1 cup oil (This is what the recipe says but I usually do 1/4 c oil and 3/4 c applesauce)
3/4 cup brown sugar (I know it’s not wet but I’m including it here because you have to mix it with the above two ingredients)
3 cups grated carrot (usually 4 decent-sized carrots)
1 cup raisins (if your raisins are old and crusty, soak them in hot water for 10-20 minutes to plump them up a tad)
[I really need to work on my food porn photography. a. Cool retro hand mixer I got from my grandma Mimi. b. Orange zest would actually be a really yummy addition to this recipe. I didn’t add any—this is an already zested orange that has been living on the counter the past few days, its rind turning into a crisp shell and its interior probably transforming into a funky cider. c. My cell phone: someone might totally try to call me! d. Mmm brown sugar. I confess I only used 2/3 cup this time (I’m turning into my mother). Also I picked through it and ate all those little hard molasses balls.]
Preheat oven to 350. Mix the oil, egg, and brown sugar with a beater. It’s a thick scary mess really and highly satisfying to whir all together. Put this aside and grate the carrot. If you happen to have a food processor, well aren’t you fancy and super awesome and I’m not jealous at all; this recipe will probably take you all of 3 minutes to assemble. If you don’t, grate the carrot using a hand grater. If you are crazy, use the fine grate size. My rationale is I’m trying to fool a highly suspicious toddler into eating The Hated Carrot Vegetable. Basically, if they sold powdered carrot flour, I’d pay big bucks for it and save my triceps the hurt.
Dump wet oil/egg/sugar mixture, carrots, and drained raisins into the flour and mix gently (all that baking powder/soda—gotta be careful!).
Portion out batter into muffin tins/cups/whatever it is you use (I have a non-stick muffin tin and a set of 12 silicon muffin cuplets, which are the cat’s ass). I get about two dozen out of this recipe but I’ve stretched it to nearly three dozen (I go for smaller muffins for no particular reason). Bake for around 20 minutes. I do the toothpick test to check if they are done or not. I try to time them on the inside edge of done but I usually overcook them by accident. They are still good. Best of all, Ronin actually likes them.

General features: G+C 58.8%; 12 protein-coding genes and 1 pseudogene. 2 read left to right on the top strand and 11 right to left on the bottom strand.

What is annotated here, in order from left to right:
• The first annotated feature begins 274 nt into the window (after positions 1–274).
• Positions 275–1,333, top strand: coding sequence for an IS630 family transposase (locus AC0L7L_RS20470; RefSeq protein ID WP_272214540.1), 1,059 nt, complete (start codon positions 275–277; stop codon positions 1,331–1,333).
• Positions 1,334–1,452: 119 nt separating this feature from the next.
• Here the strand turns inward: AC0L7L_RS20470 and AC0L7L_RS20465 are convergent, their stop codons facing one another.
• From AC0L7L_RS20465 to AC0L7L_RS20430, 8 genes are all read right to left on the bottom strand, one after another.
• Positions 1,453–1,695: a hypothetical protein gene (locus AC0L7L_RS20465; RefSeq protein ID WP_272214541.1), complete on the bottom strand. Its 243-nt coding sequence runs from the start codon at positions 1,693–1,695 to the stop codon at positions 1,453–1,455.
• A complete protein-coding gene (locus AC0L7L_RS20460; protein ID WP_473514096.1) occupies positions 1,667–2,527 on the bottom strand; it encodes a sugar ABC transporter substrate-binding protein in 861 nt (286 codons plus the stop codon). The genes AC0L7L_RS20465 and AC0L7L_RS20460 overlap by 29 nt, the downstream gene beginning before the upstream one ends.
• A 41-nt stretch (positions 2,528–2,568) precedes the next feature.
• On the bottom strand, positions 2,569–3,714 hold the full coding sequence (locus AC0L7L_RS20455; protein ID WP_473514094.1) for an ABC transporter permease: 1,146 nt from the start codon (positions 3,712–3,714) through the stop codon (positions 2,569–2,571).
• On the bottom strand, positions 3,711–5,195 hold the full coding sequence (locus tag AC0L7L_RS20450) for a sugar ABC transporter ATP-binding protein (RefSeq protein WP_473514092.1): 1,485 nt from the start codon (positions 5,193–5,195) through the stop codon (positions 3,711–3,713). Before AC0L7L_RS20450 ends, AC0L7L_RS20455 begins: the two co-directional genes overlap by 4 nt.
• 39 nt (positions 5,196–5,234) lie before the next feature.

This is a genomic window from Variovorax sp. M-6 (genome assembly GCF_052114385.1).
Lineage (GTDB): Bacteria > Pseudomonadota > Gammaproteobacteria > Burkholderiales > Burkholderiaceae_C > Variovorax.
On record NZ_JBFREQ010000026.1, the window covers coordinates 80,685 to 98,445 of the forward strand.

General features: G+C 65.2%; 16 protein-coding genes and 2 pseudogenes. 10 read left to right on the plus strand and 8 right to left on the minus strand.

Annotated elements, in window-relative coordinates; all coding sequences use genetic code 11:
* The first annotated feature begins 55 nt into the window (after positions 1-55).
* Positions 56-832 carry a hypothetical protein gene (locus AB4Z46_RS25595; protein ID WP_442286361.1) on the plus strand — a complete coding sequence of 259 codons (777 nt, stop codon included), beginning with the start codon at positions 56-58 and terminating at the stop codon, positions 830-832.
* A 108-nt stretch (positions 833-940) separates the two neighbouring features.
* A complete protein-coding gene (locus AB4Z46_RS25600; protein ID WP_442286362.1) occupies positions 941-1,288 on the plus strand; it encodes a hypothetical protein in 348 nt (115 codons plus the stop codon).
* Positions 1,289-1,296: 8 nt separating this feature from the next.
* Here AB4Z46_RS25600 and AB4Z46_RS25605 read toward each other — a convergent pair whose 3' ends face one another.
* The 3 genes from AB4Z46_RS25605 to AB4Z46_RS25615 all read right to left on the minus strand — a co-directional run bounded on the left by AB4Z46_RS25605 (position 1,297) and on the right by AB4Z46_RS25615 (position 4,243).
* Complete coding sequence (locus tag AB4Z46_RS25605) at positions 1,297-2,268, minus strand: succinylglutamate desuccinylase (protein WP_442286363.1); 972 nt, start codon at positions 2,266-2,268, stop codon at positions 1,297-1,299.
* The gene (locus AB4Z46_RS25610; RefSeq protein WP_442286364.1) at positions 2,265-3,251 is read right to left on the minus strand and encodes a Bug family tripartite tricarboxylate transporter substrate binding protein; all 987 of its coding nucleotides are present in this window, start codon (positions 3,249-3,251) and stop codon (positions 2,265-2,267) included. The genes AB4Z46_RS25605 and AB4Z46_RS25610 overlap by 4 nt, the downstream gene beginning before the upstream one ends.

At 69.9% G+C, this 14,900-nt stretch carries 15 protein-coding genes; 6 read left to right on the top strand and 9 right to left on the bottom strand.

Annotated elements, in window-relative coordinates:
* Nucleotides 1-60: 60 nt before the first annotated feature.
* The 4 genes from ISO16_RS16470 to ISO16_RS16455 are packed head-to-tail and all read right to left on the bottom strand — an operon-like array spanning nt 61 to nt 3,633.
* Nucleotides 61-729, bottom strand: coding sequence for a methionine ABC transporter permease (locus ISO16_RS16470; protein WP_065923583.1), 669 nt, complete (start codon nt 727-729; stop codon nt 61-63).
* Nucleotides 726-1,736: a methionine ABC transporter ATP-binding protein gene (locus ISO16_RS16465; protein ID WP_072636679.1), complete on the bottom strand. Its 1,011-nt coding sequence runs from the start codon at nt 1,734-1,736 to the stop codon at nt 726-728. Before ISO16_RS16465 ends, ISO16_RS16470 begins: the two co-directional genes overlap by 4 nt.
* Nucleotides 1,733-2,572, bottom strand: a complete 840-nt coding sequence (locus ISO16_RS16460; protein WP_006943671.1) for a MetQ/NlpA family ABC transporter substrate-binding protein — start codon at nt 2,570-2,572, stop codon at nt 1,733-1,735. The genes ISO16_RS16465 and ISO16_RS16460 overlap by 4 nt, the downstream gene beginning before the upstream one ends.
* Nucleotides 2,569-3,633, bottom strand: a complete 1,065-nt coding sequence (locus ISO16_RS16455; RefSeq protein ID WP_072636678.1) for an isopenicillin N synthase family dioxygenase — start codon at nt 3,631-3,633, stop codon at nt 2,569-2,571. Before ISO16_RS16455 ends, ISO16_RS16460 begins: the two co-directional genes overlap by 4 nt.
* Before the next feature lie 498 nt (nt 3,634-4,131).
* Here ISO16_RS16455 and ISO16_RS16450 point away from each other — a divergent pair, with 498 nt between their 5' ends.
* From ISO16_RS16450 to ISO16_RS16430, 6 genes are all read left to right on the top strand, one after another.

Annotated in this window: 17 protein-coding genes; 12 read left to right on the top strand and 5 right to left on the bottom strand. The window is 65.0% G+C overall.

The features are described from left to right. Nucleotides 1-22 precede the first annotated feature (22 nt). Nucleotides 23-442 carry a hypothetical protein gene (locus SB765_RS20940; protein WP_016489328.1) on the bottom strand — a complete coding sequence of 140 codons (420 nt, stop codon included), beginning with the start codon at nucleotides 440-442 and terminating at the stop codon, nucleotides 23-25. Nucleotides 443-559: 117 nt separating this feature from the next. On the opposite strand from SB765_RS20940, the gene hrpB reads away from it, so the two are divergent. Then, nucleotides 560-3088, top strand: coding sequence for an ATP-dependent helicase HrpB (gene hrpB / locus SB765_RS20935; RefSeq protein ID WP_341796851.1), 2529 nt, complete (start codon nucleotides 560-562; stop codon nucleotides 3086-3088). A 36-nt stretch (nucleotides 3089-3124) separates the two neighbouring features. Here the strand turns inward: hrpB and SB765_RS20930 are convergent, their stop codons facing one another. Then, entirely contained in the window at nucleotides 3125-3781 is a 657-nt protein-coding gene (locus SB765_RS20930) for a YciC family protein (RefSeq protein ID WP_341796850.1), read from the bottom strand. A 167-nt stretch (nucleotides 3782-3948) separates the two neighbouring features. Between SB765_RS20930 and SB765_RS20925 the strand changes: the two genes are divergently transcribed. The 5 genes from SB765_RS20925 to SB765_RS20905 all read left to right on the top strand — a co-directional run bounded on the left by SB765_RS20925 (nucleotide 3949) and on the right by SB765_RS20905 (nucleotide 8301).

[This is why my muffins get overcooked. I can’t figure out where anything is and I never remember which direction is more or less heat. Sad. I suck at normal ovens too though so I take it in stride.]
(They are even better iced with cream cheese frosting, but I am a mean mama and typically deny Ronin such extravagances. I usually freeze the ones I won’t use immediately and thaw them on an as-needed basis.)
About three weeks ago, we went to Eugene to raid Joshua’s mom’s apple trees (and her plum tree, and her baby pear tree which yielded four delicious pears, and her rhubarb, and the volunteer basil, and the local blackberry bushes, etc.) and we returned with probably fifty pounds of produce. I washed and froze six quarts of berries, a couple quarts of plum/rhubarb pie filling, and so far, three quarts of apple pie filling. We still probably have 20 pounds to go.
[Deer hanging out under the plum tree.]
We have been making a lot of apple pies and here’s the recipe I’ve been using. I tend to prefer a spice-rich pie.
Crust (this makes a full top and bottom crust):
* 2.5 cups flour.
* 1 teaspoon salt.
* 2-3 tablespoons sugar.
* 1/4 teaspoon mace.
* 2 sticks butter.
Cut the butter into the flour mix (quickly), ball into two blobs and wrap them as flattened discs (quick! quick!) and get them into the refrigerator for an hour. Once I was lax on the speed and only refrigerated them for maybe 4 or 5 minutes. I was not in a pie waiting mood. The pie was good but the crust was a little tougher than usual.
* Lot of apples. Enough for a pie.
* 1/2 cup sugar–half white, half brown (the recipe I looked at originally said one full cup, which seemed excessive and I made the first pie with maybe 3/4 cup total. It was too sweet and even 1/2 cup is maybe excessive depending upon how tart your apples are).
* 1/4 cup flour
* 1 teaspoon cinnamon
* 1/2 teaspoon nutmeg
* 1/4 teaspoon each allspice, cloves, and mace
* 1/2 teaspoon lemon zest
* 3 tablespoons lemon juice
Mix it all together until apples are coated. Some prefer to precook the apples first in order to avoid the gap under the top pie shell or to make the pectin do something to the apple which helps it hold its shape when baking (I read something somewhere once…). Whatev. Doesn’t matter if you do or don’t.
Has it been an hour yet? Get one of the pie crusts out of the fridge! Roll it out and plop it into the bottom of the pie pan, load with the apples and stick back in the fridge. Now roll out the top part of the crust and stick it over the pie. Crimp edges decoratively, cut holes in the top, decorate as usual, brush with milk or egg whites, sprinkle with sugar and cinnamon, etc. Whatever you do.
Bake in the oven at 400 for 1/2 hour, then turn it down to 350 for an additional 40 minutes. My oven is tweaky–as a matter of fact, I’ve NEVER had an oven that worked properly–and so I have to do a lot of checking toward the end.
[Perhaps a little overdone; I did not precook the filling in this one and had a gap under the crust.]
[More pie! This one possibly a tad underdone but no less tasty.]